Assistant Research Professor
The Srivastava Group (Signal Science Lab) focuses on developing fundamental data processing methods that interface between biophysical techniques and biological systems to extract high temporal and spatial resolution information, enabling and aiding various spectroscopic, microscopic and imaging methods to study biological systems in native (or native-like) environments.
The structure, dynamics and function of a biomolecule or tissue play a key role in determining disease mechanisms, knowledge of which is essential for early diagnosis, drug development and effective treatment. Despite major advancement, physical methods lack sufficient sensitivity and resolution to conduct biological studies in native conditions, primarily to due to presence of experimental noise. Our focus is to develop and deploy signal processing techniques that can precisely localize and remove noise from signals, especially when noise is dominant.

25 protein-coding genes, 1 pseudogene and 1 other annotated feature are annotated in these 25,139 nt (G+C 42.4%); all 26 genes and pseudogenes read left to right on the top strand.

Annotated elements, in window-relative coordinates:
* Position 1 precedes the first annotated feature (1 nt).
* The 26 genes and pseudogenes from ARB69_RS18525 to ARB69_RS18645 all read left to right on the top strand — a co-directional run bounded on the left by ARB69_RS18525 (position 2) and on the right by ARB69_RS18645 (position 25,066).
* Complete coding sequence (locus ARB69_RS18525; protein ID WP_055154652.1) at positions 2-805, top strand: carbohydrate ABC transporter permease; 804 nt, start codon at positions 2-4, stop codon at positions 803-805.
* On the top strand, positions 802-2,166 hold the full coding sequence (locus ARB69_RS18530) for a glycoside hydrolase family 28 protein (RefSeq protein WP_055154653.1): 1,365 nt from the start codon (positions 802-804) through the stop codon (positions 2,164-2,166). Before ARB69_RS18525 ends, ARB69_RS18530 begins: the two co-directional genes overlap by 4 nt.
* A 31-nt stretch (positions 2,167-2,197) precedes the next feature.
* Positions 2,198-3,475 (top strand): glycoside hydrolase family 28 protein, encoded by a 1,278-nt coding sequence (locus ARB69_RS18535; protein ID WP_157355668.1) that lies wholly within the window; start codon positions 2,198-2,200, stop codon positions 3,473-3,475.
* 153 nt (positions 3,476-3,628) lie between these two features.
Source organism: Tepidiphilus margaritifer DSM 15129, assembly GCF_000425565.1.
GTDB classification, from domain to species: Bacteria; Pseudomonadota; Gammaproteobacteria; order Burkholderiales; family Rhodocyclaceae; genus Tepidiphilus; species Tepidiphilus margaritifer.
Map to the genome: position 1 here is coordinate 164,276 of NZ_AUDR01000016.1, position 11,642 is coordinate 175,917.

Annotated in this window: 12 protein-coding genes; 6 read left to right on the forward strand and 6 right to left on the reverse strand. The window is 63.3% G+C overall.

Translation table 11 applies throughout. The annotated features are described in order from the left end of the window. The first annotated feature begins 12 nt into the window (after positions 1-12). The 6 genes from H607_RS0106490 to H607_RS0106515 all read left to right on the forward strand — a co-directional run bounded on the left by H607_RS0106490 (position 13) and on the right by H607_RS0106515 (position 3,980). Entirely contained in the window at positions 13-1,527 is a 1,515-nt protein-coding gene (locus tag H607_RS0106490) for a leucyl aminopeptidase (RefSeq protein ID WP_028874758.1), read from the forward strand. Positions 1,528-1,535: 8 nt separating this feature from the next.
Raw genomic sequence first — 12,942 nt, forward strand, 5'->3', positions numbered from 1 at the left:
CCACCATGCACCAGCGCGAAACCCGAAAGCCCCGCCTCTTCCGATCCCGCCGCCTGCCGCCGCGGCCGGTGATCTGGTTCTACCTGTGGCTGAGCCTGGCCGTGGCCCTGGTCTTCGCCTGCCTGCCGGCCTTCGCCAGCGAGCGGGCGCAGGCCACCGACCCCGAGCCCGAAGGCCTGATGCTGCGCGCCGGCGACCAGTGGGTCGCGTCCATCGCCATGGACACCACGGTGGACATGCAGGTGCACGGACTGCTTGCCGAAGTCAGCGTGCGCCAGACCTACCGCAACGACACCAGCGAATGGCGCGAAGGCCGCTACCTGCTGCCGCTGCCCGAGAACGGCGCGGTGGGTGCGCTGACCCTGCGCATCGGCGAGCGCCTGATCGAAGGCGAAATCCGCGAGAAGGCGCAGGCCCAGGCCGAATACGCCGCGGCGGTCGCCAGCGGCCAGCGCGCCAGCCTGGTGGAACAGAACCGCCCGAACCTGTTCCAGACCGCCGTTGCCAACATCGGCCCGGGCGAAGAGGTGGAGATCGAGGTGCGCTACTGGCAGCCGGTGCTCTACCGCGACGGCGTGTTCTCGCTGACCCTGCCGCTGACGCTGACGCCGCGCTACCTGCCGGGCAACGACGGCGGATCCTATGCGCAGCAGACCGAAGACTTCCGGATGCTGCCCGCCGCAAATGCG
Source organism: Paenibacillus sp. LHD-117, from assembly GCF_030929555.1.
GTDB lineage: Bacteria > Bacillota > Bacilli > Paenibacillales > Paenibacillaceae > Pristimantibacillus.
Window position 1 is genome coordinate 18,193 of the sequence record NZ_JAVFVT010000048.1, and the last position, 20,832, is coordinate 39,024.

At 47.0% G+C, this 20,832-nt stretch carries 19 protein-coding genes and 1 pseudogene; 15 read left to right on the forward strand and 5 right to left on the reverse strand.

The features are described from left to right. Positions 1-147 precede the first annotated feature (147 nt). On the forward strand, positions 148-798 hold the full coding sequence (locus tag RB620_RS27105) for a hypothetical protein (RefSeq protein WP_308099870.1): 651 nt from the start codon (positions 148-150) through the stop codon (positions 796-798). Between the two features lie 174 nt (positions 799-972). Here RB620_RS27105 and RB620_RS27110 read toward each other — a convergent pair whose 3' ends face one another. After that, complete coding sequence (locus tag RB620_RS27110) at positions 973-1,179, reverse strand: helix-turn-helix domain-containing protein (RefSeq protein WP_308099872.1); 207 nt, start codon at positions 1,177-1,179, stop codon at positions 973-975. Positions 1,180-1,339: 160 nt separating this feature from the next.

Key areas of activity include:
1) characterization of signal and noise information based on their distinct properties.
2) theoretical development of novel data representations (and subsequently noise thresholds) to uniquely identify/separate experimental signal from noise based on their distinct characteristics.
3) development of novel regularization methods to obtain "locally" optimized solutions for mathematically ill-posed inverse problems, and obtain quantifiable relationship between inputs and outputs.
4) designing advanced signal quality measurement techniques
5) incorporation of the data processing methods on various biophysical techniques such as ESR, NMR, MRI and cryo-EM, among others.